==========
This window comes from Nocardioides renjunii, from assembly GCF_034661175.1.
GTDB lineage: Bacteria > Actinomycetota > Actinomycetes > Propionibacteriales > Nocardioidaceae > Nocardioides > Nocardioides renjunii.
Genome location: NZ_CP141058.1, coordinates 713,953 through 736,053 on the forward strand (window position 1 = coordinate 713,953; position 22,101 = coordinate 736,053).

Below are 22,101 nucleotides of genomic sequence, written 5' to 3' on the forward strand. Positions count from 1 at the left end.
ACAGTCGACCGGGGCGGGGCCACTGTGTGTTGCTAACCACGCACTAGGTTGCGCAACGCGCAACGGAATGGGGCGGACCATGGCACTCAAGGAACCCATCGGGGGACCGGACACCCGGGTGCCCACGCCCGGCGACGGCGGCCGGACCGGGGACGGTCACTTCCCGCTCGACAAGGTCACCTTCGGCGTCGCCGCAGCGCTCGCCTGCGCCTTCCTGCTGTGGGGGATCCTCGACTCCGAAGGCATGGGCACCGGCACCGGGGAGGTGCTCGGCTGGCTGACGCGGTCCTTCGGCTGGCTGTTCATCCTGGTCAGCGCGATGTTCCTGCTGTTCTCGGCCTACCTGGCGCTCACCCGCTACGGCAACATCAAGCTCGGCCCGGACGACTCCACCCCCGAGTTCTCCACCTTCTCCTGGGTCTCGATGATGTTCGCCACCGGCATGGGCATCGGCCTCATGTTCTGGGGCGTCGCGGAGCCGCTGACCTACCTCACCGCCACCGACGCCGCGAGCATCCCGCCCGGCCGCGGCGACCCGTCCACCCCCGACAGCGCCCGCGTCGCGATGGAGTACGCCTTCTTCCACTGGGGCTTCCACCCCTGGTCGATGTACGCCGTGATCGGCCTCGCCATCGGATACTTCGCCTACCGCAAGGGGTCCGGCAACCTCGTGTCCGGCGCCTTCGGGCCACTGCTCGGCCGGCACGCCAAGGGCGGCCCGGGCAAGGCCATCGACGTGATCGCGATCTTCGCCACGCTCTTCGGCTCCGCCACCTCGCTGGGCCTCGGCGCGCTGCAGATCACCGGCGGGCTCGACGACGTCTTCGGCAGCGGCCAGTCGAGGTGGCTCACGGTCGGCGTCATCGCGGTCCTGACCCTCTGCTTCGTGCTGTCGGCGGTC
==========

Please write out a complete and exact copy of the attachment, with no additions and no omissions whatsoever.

This window comes from Nocardioides renjunii, from assembly GCF_034661175.1.
GTDB lineage: Bacteria > Actinomycetota > Actinomycetes > Propionibacteriales > Nocardioidaceae > Nocardioides > Nocardioides renjunii.
Genome location: NZ_CP141058.1, coordinates 713,953 through 736,053 on the forward strand (window position 1 = coordinate 713,953; position 22,101 = coordinate 736,053).

Below are 22,101 nucleotides of genomic sequence, written 5' to 3' on the forward strand. Positions count from 1 at the left end.
ACAGTCGACCGGGGCGGGGCCACTGTGTGTTGCTAACCACGCACTAGGTTGCGCAACGCGCAACGGAATGGGGCGGACCATGGCACTCAAGGAACCCATCGGGGGACCGGACACCCGGGTGCCCACGCCCGGCGACGGCGGCCGGACCGGGGACGGTCACTTCCCGCTCGACAAGGTCACCTTCGGCGTCGCCGCAGCGCTCGCCTGCGCCTTCCTGCTGTGGGGGATCCTCGACTCCGAAGGCATGGGCACCGGCACCGGGGAGGTGCTCGGCTGGCTGACGCGGTCCTTCGGCTGGCTGTTCATCCTGGTCAGCGCGATGTTCCTGCTGTTCTCGGCCTACCTGGCGCTCACCCGCTACGGCAACATCAAGCTCGGCCCGGACGACTCCACCCCCGAGTTCTCCACCTTCTCCTGGGTCTCGATGATGTTCGCCACCGGCATGGGCATCGGCCTCATGTTCTGGGGCGTCGCGGAGCCGCTGACCTACCTCACCGCCACCGACGCCGCGAGCATCCCGCCCGGCCGCGGCGACCCGTCCACCCCCGACAGCGCCCGCGTCGCGATGGAGTACGCCTTCTTCCACTGGGGCTTCCACCCCTGGTCGATGTACGCCGTGATCGGCCTCGCCATCGGATACTTCGCCTACCGCAAGGGGTCCGGCAACCTCGTGTCCGGCGCCTTCGGGCCACTGCTCGGCCGGCACGCCAAGGGCGGCCCGGGCAAGGCCATCGACGTGATCGCGATCTTCGCCACGCTCTTCGGCTCCGCCACCTCGCTGGGCCTCGGCGCGCTGCAGATCACCGGCGGGCTCGACGACGTCTTCGGCAGCGGCCAGTCGAGGTGGCTCACGGTCGGCGTCATCGCGGTCCTGACCCTCTGCTTCGTGCTGTCGGCGGTC